I had high hopes for Vinyl - but it turned out to be a festival of dad nostalgia

I can't remember the last time I was so bored by a big-budget TV show. In fact, I only made it halfway through the first episode.

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The mind boggles at the thought of the meeting at which Martin Scorsese and Mick Jagger first discussed ideas for Vinyl (15 February, 9pm), a TV series set in the music
industry in 1970s New York. How long, I wonder, did it take them to work themselves up into the necessary frenzy of self-love and mutual adoration? What was on the turntable as they did so? Not Slade, I assume (Slade got some stick in the first episode, for all that “Mama Weer All Crazee Now” lingered on the soundtrack); and probably not Abba, either, whom one character described, wrinkling his nose, as some kind of “girl band”. Perhaps they just played old Rolling Stones hits, jigging around creakily as they remembered the time when New York was still a stinking dustbin and drugs were as easy to come by as Tootsie Rolls.
Ah, glory days.

I had assumed – hoped! – that Vinyl would be Goodfellas meets Almost Famous. If only. I can’t remember the last time I felt so completely bored by a big-budget TV show (this one comes courtesy of HBO). The first episode was two hours long. I managed an hour, for which I apologise. I take this job seriously and rarely duck my duties – but how long can anyone be expected to watch people alternately take meetings and snort coke? In one scene, Robert Plant (Zebedee Row) berated Richie Finestra (Bobby Cannavale), the record label boss around whom the series is based, for trying to dupe Led Zeppelin into handing over an unfair cut of their royalties. As the two of them yelled percentages at one another, my mind drifted. I once interviewed Plant. The drippy figure on screen couldn’t have been less like him if this were a more-than-usually-ropy edition of Stars in Their Eyes.

Finestra has built his business from the ground. He began as a barman, moved into working as an agent and finally established American Century Records, to which both Slade and Donny Osmond are signed (his story was told in ponderous flashbacks with cheesy voice-overs). But the business is in trouble. Too much cash has gone up Finestra’s nose; Led Zeppelin have signed to another label; an important DJ is refusing to play Donny’s single. People have started to call the company “American Cemetery”. He blames his A&R men. “I want what’s next!” he yells at them unconvincingly, as if he had found the line in a fortune cookie. Up pipes the sandwich girl and office drug dealer, Jamie (Juno Temple). “I’ve got something,” she trills, undaunted by the rampaging sexism in the room. She fancies the Nasty Bits, who are gigging tonight. The singer is a snarling cockney (played by Mick Jagger’s son James), because there had to be at least one, didn’t there?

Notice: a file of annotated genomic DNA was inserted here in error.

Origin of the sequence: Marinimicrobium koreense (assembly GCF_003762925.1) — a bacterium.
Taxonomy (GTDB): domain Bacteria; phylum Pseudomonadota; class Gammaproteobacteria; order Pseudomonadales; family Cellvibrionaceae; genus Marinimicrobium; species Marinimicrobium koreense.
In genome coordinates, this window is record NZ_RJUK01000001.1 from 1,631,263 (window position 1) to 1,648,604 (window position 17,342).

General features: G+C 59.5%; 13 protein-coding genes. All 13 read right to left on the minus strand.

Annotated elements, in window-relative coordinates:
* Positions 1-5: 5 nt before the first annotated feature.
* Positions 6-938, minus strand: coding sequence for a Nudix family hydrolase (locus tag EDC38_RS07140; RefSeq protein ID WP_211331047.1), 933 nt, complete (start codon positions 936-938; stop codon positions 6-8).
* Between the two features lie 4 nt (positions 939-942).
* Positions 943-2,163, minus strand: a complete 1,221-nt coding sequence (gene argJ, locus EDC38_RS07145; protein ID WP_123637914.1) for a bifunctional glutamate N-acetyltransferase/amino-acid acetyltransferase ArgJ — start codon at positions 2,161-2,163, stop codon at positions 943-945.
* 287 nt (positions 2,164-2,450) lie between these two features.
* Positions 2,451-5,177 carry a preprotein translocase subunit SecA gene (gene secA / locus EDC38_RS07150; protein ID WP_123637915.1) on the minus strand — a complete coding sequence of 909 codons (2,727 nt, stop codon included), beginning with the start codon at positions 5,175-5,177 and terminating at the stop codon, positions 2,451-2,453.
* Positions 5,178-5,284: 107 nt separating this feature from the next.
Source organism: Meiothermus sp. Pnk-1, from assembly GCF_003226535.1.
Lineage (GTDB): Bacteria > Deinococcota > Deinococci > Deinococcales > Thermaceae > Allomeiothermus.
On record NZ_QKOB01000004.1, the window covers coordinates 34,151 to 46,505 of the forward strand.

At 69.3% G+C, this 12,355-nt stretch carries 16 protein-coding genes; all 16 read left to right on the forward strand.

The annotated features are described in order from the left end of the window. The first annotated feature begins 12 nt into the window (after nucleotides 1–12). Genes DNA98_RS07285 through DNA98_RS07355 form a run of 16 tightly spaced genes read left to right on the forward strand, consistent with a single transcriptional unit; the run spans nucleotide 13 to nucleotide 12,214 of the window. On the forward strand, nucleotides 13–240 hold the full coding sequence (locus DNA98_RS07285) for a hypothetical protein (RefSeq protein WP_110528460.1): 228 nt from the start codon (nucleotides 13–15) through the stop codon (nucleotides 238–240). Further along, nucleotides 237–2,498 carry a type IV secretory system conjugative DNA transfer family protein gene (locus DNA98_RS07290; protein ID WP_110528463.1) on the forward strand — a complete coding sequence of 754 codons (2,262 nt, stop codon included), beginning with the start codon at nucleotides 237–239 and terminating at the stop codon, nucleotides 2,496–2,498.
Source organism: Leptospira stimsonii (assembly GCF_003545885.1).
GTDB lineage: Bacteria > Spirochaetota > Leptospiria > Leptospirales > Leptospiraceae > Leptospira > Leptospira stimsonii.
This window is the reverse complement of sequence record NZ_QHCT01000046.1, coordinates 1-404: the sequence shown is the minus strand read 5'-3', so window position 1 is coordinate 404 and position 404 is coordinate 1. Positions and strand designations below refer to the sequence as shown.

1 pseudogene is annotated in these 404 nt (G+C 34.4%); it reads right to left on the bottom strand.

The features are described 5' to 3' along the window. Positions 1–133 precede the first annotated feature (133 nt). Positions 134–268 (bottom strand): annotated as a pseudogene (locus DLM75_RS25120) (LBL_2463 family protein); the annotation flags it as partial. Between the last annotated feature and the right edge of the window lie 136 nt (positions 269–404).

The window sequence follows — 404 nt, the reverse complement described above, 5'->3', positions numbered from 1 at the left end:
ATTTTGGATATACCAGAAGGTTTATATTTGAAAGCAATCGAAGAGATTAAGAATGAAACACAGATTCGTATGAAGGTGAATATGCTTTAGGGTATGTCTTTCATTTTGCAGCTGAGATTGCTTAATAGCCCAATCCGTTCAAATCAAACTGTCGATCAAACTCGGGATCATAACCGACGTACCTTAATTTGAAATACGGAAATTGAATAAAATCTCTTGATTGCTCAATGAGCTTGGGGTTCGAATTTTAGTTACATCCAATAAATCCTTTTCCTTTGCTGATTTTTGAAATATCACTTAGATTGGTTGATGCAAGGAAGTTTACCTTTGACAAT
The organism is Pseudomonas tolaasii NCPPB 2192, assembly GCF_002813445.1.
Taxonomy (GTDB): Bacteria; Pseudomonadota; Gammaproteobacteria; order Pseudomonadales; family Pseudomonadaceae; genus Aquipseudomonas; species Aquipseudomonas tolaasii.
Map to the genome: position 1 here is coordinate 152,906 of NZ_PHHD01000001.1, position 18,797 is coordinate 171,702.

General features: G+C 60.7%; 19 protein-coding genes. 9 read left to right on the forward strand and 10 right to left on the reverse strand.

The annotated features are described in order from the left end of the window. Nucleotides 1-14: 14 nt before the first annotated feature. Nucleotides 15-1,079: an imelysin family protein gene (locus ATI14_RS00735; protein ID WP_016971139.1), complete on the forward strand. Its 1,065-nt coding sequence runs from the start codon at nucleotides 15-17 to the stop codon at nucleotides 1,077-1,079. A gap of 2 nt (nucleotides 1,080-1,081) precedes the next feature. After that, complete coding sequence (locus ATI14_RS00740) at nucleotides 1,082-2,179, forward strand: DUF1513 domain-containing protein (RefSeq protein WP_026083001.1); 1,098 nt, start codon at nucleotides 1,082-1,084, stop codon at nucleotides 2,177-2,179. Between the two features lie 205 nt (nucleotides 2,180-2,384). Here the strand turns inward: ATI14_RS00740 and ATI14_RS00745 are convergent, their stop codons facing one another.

What a festival of revisionist dad nostalgia this is: a vapid jamboree that seems all the more bizarre when you consider that Jagger was seemingly in the writers’ room. Wasn’t he there then? (I mean in the offices of New York record company executives during the early 1970s.) Yet the whole thing is ersatz, like a Southern Comfort ad gone wrong. None of it convinces, not even the wigs. Especially not the wigs. Perhaps I’m just being dumb. Why expect realism from someone as famous as Jagger? “It is not love of the self but dread of the world outside the self which is the seed of narcissism,” wrote Norman Mailer. In Vinyl, this dread reveals itself in every scene. The world – the real world – is for other writers, other series. This lot can only cope with a facsimile.

In other news, the BBC has begun to screen two new foreign series. The first of these is The People v O J Simpson: American Crime Story (Mondays, 9pm), a drama starring Cuba Gooding, Jr as Simpson and David Schwimmer as his lawyer Robert Kardashian, which I will return to next week, once I have swotted up (apparently, I need some Kardashian expertise to understand its more sly references). The other is Trapped (Saturdays, 9pm), an icy blast of Icelandic noir that I am enjoying mightily. A headless torso, a stranded ferry, a port cut off by snow: we’re a long way from Copenhagen now, Toto – and a long way from Reykjavík, too.

Rachel Cooke trained as a reporter on The Sunday Times. She is now a writer at The Observer. In the 2006 British Press Awards, she was named Interviewer of the Year.

This article appears in the 18 February 2016 issue of the New Statesman, A storm is coming

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